OPEN THREAD 20191219

Basically, all legal free speech is allowed. We will assist the authorities in dealing with illegal speech. You are each other’s moderators. Have fun. And don’t forget to MAGA at nuclear levels.

Citizen U


3 thoughts on “OPEN THREAD 20191219

  1. Well, technetium has a perfectly nice article in wikipedia — — and, for somewhat obvious reasons, neither me nor anyone I know has an good anecdotes about technetium….

    So, instead, I’ll go off on a tangent about the earliest nuclear reactor. This is generally considered to have been Chicago Pile-1, constructed under the direction of Enrico Fermi, and first run on December 2, 1942.

    That this crude reactor was operating in the middle of a large city with no radiation shielding or cooling system seems a bit unusual today, but its initial run was only about four-and-a-half minutes producing about half a watt of power, so this was not considered a problem. Subsequent runs reached 200W, but this tended to irradiate the experimenters, so most of the time it ran throttled back to half a watt.

    In 1943, they moved and reconfigured the reactor into Chicago Pile-2. They even put up a nice boulder as a monument to this.

    Unfortunately, the boulder contains a glaring inaccuracy. Chicago Pile-1 was NOT “the world’s first nuclear reactor”. Not by a ways…..

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  2. As it turns out, there was a previous nuclear reactor that significantly predates CP1. It was postulated to potentially exist in 1956 by Paul Kazuo Karuda, and a location was subsequently discovered in 1972 with sixteen different reactor sites. The location was a region known as Oklo, near a town named Franceville, in Gabon, Central Africa.

    Self-sustaining nuclear reactions occurred approximately 1.7 billion years ago in what are today uranium mines. Each may have lasted for up to a few hundred thousand years. A key factor in its operation was that U(235) was approximately 3.1% of natural uranium at the time — the major difference in half-lives has lowered that to about 0.72% today.

    Of course, this sort of begs the question of why the reactors didn’t run earlier, when the 235 level would have been even higher……and the reason is that water had to concentrate the uranium ores and also moderate the reaction. Groundwater couldn’t concentrate the ores until about 1.7 billion years ago because uranium compounds generally aren’t soluble in water in a low-oxygen atmosphere. Plants didn’t put enough oxygen into the atmosphere until about 1.7b years ago. There’s tons more detail at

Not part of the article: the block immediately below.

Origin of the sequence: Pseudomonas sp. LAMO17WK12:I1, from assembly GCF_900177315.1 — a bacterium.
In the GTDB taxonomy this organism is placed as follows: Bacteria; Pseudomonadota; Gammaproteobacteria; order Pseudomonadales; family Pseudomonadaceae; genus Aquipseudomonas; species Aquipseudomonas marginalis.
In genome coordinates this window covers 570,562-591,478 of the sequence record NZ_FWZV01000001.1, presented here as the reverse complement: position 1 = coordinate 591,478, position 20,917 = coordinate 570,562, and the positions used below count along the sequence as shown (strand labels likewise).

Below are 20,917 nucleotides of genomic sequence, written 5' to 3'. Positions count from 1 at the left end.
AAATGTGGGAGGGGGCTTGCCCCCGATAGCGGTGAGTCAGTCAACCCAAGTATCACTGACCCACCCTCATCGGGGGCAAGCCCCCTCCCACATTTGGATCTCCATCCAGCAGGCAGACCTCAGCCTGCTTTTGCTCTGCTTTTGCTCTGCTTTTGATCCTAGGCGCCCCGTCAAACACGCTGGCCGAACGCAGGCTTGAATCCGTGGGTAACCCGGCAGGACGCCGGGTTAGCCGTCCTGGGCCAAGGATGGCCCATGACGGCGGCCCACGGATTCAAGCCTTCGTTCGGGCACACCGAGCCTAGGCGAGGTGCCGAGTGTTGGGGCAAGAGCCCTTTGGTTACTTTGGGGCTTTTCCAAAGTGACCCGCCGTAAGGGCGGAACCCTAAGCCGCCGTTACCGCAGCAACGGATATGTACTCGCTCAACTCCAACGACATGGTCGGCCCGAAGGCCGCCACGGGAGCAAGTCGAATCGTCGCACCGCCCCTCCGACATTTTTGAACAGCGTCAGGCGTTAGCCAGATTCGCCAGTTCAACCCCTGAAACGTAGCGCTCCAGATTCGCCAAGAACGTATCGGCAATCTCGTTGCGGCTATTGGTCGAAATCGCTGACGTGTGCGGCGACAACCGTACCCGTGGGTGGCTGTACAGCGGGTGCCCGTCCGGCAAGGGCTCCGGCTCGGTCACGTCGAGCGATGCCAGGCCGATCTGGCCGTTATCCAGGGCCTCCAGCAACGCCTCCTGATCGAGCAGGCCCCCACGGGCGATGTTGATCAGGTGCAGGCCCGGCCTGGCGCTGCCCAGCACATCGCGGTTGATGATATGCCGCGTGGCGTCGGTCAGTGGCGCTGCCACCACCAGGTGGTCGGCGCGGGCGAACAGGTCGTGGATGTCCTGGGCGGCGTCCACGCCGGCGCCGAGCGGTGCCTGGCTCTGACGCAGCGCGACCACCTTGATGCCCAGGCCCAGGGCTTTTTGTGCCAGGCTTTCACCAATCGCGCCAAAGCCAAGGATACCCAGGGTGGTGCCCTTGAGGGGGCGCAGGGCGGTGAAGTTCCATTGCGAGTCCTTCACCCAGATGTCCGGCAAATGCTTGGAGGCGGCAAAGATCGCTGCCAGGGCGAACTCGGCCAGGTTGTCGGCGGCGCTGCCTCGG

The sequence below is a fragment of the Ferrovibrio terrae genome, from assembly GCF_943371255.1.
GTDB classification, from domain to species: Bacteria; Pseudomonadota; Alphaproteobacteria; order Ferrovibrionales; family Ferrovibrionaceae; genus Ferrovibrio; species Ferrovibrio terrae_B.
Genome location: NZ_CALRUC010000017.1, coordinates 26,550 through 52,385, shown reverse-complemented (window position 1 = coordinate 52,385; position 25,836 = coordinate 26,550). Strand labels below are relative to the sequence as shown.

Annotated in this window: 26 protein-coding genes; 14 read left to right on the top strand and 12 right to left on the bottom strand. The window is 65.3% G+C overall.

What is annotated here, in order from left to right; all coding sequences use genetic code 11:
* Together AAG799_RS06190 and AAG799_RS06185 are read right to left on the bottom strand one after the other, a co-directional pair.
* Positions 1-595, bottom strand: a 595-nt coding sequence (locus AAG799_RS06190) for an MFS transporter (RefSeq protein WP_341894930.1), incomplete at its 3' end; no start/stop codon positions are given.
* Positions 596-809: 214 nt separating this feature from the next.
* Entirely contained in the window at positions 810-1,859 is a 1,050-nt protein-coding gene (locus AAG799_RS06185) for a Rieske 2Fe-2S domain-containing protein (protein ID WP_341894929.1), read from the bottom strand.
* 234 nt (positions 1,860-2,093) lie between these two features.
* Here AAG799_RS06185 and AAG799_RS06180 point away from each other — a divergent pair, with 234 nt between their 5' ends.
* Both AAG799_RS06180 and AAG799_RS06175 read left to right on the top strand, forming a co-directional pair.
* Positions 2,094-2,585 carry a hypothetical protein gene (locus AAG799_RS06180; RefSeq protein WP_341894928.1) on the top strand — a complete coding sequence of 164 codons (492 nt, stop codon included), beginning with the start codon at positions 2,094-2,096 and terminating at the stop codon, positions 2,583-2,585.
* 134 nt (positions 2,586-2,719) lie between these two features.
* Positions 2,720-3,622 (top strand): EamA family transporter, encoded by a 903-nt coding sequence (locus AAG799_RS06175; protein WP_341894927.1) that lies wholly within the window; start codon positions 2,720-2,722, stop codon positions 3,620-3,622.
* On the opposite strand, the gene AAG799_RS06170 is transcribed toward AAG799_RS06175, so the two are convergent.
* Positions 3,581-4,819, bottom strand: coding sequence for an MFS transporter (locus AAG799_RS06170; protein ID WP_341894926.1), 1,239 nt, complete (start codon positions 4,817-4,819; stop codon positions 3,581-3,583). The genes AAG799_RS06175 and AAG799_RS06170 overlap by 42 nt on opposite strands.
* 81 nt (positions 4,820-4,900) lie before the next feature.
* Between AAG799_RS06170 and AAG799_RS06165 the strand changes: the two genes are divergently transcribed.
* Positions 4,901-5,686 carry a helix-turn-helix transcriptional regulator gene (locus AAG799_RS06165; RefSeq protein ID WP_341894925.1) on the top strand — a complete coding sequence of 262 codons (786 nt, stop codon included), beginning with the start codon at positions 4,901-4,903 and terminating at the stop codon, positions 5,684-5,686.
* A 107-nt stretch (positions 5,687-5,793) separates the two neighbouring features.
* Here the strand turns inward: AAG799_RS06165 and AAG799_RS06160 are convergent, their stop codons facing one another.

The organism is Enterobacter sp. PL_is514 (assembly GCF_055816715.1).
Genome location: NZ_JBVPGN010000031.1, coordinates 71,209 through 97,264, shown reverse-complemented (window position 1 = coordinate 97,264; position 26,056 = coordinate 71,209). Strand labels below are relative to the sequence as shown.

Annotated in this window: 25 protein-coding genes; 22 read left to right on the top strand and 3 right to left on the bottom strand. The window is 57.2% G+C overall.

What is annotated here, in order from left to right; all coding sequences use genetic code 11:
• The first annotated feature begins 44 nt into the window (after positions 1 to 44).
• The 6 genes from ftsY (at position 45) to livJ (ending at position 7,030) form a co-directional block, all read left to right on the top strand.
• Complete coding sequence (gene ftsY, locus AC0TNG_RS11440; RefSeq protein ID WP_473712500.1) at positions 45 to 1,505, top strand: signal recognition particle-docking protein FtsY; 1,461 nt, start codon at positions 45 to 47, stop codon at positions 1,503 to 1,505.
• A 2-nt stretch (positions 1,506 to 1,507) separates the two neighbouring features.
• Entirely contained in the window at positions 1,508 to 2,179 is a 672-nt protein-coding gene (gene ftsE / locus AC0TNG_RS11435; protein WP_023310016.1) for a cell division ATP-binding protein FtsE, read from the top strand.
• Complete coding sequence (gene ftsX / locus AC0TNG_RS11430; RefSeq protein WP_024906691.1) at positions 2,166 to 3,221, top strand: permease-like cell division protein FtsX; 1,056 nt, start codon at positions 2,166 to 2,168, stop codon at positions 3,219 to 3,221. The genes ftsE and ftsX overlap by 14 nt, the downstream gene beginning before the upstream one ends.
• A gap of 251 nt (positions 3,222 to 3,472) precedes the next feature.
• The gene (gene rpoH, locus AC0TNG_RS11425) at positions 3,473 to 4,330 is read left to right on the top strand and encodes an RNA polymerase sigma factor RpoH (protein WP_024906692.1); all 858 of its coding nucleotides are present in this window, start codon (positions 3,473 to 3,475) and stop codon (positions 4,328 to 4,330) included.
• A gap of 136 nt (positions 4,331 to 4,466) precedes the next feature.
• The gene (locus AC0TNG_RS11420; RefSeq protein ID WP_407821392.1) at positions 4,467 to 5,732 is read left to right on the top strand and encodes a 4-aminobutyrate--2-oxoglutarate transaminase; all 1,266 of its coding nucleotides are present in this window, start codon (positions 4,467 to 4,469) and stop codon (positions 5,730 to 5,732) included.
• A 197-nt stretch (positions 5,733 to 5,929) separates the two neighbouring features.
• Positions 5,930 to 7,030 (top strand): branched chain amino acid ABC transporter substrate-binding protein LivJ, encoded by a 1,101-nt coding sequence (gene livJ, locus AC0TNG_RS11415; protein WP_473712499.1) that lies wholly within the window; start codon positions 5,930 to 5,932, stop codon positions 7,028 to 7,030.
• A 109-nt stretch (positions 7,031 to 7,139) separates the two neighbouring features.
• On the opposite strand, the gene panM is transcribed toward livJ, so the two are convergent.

So, we have sixteen light-water nuclear reactors running about 1.7 billion years ago initiated by plants, followed about 1.7 billion years later by a lower-power graphite reactor initiated by Enrico Fermi. Fermi got his Nobel in 1938, and the plants ended up as coal. Funny old world, that…..

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  3. Actually there are plenty of people who have had an encounter with technetium.

    It is used in imaging of muscles when a heart attack is suspected.

    A sample of molybdenum 99 (radioactive as hell) is shipped to the hospital. It has (if I recall) a 60 hour or so half life. It decays to technetium 99m. This is a less-stable (or more energetic) form of Tc-99. It’s “milked” off of the molybdenum cow and injected into the patient as part of a chemical compound. (The doctor arrives with a metal box, pulls out a syringe with a lead jacket on it, and injects it into you. Yes, something he won’t handle without a lead shield is now inside you. That’s not as bad as it sounds; he’s exposed to it a lot, you’re exposed to it once).

    Technetium 99m has a six hour half life. It gives off relatively weak gamma rays and drops into a less excited state without actually changing into another element (or changing atomic weight). So now, with this stuff inside you, you are a gamma ray source.

    They take pictures, and image your heart muscle, even having you walk on a treadmill then hitting you with another shot of the stuff.

    Within 24 hours it’s all out of your system. And sewer rats get exposed to the much-less-radioactive technetium 99-without-the-m, which has something like a 200,000 year half life.

    By the way, with a 200,000 year half life, NONE of it that might have been around when the earth was formed is still around. The earth is some 23,000 times as old as this half life; each of these half lives represents a halving of what was there before. Ten half lives reduces the amount to 1/1024th (a fraction that should be named a “Warren”), and that has happened, cumulatively, 2300 times, so imagine 1/1024 multiplied by itself 2300 times. That’s far, far, far, far too small a fraction for even one atom of Tc-99 to remain after 4.6 billion years–even if the ENTIRE FUCKING UNIVERSE had started out made of the stuff and solid from end to end rather than mostly space with scattered hydrogen and helium. (On average the universe has about one atom per cubic meter, if memory serves.)

    The fact of the matter is that ALL short lived isotopes are either long gone, or we can demonstrate they are being created by some process today (like with carbon-14). There MAY be vanishingly small amount of original plutonium 244 in the earth–it has gone through something like 50 half lives.

    That’s pretty damn good evidence that the earth is old. (Six thousand years is ignorant twaddle close to the level of flat-earthism, for a host of very good reasons this only being one of them.)

    Liked by 1 person

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